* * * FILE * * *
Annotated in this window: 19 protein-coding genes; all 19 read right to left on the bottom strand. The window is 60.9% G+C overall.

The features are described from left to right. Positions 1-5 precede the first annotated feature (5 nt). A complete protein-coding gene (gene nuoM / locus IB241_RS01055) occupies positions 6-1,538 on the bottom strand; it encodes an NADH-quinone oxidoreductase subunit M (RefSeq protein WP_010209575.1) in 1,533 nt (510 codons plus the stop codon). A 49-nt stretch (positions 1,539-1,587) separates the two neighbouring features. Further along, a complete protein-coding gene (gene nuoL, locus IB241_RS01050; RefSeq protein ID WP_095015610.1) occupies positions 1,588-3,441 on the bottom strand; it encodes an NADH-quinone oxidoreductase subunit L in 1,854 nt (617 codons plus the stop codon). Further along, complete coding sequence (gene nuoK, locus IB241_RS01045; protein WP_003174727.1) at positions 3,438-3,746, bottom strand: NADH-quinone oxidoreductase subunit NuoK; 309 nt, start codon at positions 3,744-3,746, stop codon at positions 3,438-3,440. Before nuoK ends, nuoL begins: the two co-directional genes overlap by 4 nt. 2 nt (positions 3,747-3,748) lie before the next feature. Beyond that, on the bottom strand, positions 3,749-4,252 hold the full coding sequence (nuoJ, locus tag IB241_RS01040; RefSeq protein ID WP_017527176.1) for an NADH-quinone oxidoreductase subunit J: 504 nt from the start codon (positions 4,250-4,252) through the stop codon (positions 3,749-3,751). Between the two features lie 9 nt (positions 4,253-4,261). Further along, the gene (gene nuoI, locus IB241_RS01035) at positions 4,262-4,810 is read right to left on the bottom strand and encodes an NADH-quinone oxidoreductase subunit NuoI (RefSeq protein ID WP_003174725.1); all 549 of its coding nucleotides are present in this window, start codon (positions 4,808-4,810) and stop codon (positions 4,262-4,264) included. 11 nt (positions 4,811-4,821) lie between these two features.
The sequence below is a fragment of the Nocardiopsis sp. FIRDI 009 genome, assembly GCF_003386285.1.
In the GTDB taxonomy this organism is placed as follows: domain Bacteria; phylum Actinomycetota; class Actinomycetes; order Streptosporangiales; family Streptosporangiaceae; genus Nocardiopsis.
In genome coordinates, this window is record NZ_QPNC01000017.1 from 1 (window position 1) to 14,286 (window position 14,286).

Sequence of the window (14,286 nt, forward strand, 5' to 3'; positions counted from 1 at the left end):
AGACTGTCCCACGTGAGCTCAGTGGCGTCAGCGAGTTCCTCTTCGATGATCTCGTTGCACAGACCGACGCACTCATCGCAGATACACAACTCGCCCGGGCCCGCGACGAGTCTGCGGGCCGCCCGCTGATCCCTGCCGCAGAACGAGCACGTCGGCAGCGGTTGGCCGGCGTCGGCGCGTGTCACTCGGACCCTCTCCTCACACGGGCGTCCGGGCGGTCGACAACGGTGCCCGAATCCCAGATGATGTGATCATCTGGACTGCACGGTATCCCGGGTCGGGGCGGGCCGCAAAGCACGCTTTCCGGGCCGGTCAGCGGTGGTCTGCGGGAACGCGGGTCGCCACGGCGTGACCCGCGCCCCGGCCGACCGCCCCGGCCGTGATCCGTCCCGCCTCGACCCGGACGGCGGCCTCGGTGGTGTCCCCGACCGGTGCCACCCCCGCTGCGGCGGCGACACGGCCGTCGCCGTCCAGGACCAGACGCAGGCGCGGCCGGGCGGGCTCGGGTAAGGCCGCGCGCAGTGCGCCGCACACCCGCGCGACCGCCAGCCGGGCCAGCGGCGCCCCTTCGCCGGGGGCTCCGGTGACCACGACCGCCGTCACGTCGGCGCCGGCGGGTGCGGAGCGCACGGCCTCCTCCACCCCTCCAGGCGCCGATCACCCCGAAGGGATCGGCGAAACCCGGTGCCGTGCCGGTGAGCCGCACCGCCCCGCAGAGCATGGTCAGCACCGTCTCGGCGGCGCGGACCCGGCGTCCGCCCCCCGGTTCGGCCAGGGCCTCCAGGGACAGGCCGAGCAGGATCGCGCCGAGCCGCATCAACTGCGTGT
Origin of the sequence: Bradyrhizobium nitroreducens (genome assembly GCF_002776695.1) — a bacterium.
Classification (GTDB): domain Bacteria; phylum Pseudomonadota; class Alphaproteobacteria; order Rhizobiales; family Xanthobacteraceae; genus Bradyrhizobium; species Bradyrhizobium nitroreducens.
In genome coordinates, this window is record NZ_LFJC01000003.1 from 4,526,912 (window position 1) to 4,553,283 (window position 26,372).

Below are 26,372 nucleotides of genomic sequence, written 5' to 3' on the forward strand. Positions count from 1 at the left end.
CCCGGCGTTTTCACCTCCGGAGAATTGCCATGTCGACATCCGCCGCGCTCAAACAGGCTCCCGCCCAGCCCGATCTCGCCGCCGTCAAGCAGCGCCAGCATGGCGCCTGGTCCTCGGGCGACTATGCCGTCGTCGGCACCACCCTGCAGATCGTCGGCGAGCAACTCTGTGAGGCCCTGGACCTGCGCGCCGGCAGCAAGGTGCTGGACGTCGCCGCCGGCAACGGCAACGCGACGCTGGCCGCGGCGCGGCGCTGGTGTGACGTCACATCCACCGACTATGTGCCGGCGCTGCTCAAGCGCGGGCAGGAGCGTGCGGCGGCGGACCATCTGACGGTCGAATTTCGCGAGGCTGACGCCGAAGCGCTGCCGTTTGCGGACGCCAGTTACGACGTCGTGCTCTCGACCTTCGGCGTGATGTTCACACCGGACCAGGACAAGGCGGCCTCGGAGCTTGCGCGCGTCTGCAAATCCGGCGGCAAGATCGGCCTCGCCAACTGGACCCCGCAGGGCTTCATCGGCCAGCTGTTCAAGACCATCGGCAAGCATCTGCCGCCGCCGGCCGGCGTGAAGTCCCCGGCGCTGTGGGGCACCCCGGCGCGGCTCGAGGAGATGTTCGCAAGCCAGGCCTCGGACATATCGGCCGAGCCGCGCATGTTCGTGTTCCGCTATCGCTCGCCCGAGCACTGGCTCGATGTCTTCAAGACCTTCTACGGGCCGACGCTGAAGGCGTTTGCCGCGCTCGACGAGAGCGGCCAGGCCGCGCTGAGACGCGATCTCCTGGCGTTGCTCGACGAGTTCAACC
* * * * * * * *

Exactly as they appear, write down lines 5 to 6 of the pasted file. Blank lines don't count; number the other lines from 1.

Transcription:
In genome coordinates, this window is record NZ_QPNC01000017.1 from 1 (window position 1) to 14,286 (window position 14,286).

Sequence of the window (14,286 nt, forward strand, 5' to 3'; positions counted from 1 at the left end):